Increasingly, even though I blog about "tech" and "the social good" in Chicago, I'm surprised at how becoming an agent of the social good and leading a mission-driven life is becoming the "in" thing...both in terms of personal as well as business goals.
A new state task force (FULL DISCLOSURE: I am a volunteer on their Outreach Committee) is focusing on highlighting social ventures and entrepreneurs who focus on making social benefit their bottom line. More frequently articles such as this one appear which focus on how one can work for socially-minded causes and "keep their day job". (A special thanks to this Twitter user for forwarding this article). It seems that many are shifting their thinking of moving beyond the obvious commercial aspects.
And yet, I have to admit - there's a bit of skepticism about this, especially when Salary.com announces college fields with little return on investment....and many of those fields (like psychology and education) are specifically focused on the social good. It seems perfectly fitting for private business to adopt social causes, but individuals dedicating their lives and careers to these fields? It seems like a futile endeavour, and for those with degrees in fields with little ROI (like myself), it seems like our efforts may have been misplaced.
But something to consider - in Chicago, given our size, diversity, and plethora of resources, we need to see social benefit and working towards a mission as less of an add-on....and more of a lifestyle. Many will debate whether private businesses are more effective than non-profits, or whether small community groups can be more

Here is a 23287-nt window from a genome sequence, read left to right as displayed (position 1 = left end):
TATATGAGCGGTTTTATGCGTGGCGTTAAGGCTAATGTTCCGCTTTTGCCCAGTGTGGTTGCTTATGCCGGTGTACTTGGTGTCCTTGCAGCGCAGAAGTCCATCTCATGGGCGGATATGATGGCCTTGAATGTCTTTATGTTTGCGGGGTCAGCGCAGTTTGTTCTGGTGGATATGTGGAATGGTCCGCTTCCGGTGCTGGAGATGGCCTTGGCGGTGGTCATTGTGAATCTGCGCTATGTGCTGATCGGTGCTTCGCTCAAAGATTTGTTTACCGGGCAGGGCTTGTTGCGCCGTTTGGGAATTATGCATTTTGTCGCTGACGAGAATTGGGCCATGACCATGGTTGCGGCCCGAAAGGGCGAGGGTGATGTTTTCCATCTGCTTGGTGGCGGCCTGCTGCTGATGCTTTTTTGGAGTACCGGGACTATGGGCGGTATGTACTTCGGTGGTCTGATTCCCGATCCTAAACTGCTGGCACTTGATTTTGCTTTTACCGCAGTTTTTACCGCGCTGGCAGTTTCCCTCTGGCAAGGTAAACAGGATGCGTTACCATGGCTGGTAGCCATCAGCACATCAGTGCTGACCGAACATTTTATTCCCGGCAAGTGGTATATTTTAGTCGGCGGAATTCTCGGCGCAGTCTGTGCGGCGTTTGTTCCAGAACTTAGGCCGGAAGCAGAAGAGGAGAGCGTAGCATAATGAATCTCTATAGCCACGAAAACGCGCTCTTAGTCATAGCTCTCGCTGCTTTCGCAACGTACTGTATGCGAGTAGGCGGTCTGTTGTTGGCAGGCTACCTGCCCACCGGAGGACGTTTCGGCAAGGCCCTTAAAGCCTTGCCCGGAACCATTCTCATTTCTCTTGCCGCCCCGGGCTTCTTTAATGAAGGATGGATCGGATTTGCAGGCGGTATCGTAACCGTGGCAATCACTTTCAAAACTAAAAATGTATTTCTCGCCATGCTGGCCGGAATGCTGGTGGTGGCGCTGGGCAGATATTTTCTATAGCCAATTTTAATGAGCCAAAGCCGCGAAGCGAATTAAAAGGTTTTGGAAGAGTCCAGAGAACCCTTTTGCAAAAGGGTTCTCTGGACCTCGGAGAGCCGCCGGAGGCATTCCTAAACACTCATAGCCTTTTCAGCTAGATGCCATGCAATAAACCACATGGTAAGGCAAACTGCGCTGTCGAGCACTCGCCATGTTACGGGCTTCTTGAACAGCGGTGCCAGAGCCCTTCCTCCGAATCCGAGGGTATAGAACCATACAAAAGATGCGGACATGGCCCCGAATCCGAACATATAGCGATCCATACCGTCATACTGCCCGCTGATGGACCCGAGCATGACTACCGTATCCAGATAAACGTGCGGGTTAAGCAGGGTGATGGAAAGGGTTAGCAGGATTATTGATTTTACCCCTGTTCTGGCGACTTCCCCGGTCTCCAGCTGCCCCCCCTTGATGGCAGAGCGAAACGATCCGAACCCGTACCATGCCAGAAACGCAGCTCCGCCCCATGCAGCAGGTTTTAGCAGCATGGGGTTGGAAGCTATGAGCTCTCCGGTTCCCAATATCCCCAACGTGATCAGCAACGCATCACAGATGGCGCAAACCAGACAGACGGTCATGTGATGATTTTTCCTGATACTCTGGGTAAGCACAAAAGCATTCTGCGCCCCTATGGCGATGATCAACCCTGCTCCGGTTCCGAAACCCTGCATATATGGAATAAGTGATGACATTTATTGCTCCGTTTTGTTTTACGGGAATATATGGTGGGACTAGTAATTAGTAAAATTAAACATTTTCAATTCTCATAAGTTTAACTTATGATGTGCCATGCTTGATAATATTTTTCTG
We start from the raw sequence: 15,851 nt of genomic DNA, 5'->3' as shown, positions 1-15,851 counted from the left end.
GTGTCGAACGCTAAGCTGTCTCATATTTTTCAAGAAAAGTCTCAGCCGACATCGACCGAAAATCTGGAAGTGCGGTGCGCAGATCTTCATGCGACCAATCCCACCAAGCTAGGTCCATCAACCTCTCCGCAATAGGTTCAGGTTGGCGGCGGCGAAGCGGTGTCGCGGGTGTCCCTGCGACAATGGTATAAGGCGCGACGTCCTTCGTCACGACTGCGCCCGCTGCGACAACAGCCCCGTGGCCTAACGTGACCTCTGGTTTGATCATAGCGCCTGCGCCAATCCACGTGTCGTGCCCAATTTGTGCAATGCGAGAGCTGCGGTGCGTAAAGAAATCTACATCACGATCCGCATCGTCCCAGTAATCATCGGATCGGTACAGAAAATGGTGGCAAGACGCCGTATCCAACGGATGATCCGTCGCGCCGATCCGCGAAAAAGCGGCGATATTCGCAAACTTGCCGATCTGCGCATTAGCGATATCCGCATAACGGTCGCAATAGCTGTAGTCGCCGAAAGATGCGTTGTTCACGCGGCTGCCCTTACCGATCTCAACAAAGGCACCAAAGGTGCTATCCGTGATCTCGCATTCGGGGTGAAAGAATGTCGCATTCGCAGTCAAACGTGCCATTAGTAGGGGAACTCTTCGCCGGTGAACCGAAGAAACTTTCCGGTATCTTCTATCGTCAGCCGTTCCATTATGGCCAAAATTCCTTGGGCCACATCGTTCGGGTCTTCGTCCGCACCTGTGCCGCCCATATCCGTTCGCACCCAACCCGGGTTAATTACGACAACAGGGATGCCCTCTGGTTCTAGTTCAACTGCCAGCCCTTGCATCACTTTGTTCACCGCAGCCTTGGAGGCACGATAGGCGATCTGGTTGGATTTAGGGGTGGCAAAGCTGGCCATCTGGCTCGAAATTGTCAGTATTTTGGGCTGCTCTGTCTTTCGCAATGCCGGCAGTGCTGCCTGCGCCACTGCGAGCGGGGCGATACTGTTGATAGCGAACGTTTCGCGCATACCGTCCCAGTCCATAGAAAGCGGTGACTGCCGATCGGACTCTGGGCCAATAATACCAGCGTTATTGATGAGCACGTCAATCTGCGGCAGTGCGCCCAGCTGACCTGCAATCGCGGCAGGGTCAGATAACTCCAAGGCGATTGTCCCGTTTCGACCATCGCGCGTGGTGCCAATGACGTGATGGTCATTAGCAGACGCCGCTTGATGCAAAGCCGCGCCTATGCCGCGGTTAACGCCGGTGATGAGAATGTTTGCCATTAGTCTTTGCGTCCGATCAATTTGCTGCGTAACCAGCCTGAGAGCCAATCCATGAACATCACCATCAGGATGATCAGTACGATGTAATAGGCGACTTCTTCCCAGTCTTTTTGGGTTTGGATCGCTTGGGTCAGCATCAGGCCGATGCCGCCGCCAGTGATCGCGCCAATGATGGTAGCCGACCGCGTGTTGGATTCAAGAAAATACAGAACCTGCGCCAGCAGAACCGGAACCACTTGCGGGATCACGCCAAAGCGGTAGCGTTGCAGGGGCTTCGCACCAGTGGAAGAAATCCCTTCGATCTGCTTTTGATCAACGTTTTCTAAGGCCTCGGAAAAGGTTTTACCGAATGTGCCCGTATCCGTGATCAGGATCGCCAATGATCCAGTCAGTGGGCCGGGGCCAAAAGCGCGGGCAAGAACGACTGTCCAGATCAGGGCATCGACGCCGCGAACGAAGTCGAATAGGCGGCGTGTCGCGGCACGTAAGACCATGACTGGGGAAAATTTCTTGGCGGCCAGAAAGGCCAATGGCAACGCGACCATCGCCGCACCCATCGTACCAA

effective than large organizations, but ultimately, being more community and collaboration-minded is less about competition and more about cooperation. That taking on missions and driving social benefit is, in and of itself, a noble cause, and that it does not matter who is making the effort, but that an effort is being made.
Today's blog post is less about making a grand statement and more about stimulating thought and conversation. Do we really want social change, or do some take on the lingo without adopting the mission? Are non-profits the most effective agent of social change? Are private businesses an effective agent of driving mission-based
work? Or are we wringing our hands over nothing, and need to start working with each other regardless of what we do?
I would like to hear what you think (even if it's "what did you just say?") - please feel free to leave your reactions below. In addition, you are more than welcome to reach out to me privately via Linked In (please mention Chicago Now in your note) or my web site's contact page. And as always, thanks for reading - and sharing.